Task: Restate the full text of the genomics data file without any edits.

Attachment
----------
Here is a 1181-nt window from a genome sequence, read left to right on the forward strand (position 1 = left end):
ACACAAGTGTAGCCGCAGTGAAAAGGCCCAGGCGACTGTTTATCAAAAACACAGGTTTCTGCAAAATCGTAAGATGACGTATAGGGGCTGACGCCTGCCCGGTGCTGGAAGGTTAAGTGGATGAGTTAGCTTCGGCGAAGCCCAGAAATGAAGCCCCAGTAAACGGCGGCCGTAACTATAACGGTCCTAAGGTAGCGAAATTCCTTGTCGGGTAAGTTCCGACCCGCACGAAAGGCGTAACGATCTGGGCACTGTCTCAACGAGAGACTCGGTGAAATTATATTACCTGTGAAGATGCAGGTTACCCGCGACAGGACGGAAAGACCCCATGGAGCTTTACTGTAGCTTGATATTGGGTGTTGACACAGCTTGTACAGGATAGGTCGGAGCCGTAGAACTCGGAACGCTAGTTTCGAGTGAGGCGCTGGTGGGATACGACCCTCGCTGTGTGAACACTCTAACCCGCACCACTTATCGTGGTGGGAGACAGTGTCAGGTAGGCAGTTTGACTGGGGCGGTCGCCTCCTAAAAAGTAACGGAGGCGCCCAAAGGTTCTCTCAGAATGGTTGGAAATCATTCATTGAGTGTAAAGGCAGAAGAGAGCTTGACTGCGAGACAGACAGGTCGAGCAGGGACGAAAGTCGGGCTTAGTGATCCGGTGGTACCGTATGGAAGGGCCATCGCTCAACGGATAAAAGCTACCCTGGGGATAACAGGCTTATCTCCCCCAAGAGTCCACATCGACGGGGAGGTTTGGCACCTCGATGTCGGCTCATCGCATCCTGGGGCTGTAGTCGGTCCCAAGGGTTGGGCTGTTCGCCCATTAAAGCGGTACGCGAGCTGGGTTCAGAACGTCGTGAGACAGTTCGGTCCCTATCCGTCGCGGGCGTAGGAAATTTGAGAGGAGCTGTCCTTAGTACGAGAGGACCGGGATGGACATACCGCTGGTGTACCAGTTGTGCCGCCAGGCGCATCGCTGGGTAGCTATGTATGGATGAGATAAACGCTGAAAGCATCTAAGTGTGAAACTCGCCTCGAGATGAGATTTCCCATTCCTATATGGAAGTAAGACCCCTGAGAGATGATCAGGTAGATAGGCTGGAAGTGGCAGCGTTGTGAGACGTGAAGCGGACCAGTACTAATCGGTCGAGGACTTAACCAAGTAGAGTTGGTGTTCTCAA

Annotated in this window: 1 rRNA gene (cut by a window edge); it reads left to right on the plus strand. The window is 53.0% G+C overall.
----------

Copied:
Here is a 1181-nt window from a genome sequence, read left to right on the forward strand (position 1 = left end):
ACACAAGTGTAGCCGCAGTGAAAAGGCCCAGGCGACTGTTTATCAAAAACACAGGTTTCTGCAAAATCGTAAGATGACGTATAGGGGCTGACGCCTGCCCGGTGCTGGAAGGTTAAGTGGATGAGTTAGCTTCGGCGAAGCCCAGAAATGAAGCCCCAGTAAACGGCGGCCGTAACTATAACGGTCCTAAGGTAGCGAAATTCCTTGTCGGGTAAGTTCCGACCCGCACGAAAGGCGTAACGATCTGGGCACTGTCTCAACGAGAGACTCGGTGAAATTATATTACCTGTGAAGATGCAGGTTACCCGCGACAGGACGGAAAGACCCCATGGAGCTTTACTGTAGCTTGATATTGGGTGTTGACACAGCTTGTACAGGATAGGTCGGAGCCGTAGAACTCGGAACGCTAGTTTCGAGTGAGGCGCTGGTGGGATACGACCCTCGCTGTGTGAACACTCTAACCCGCACCACTTATCGTGGTGGGAGACAGTGTCAGGTAGGCAGTTTGACTGGGGCGGTCGCCTCCTAAAAAGTAACGGAGGCGCCCAAAGGTTCTCTCAGAATGGTTGGAAATCATTCATTGAGTGTAAAGGCAGAAGAGAGCTTGACTGCGAGACAGACAGGTCGAGCAGGGACGAAAGTCGGGCTTAGTGATCCGGTGGTACCGTATGGAAGGGCCATCGCTCAACGGATAAAAGCTACCCTGGGGATAACAGGCTTATCTCCCCCAAGAGTCCACATCGACGGGGAGGTTTGGCACCTCGATGTCGGCTCATCGCATCCTGGGGCTGTAGTCGGTCCCAAGGGTTGGGCTGTTCGCCCATTAAAGCGGTACGCGAGCTGGGTTCAGAACGTCGTGAGACAGTTCGGTCCCTATCCGTCGCGGGCGTAGGAAATTTGAGAGGAGCTGTCCTTAGTACGAGAGGACCGGGATGGACATACCGCTGGTGTACCAGTTGTGCCGCCAGGCGCATCGCTGGGTAGCTATGTATGGATGAGATAAACGCTGAAAGCATCTAAGTGTGAAACTCGCCTCGAGATGAGATTTCCCATTCCTATATGGAAGTAAGACCCCTGAGAGATGATCAGGTAGATAGGCTGGAAGTGGCAGCGTTGTGAGACGTGAAGCGGACCAGTACTAATCGGTCGAGGACTTAACCAAGTAGAGTTGGTGTTCTCAA

Annotated in this window: 1 rRNA gene (cut by a window edge); it reads left to right on the plus strand. The window is 53.0% G+C overall.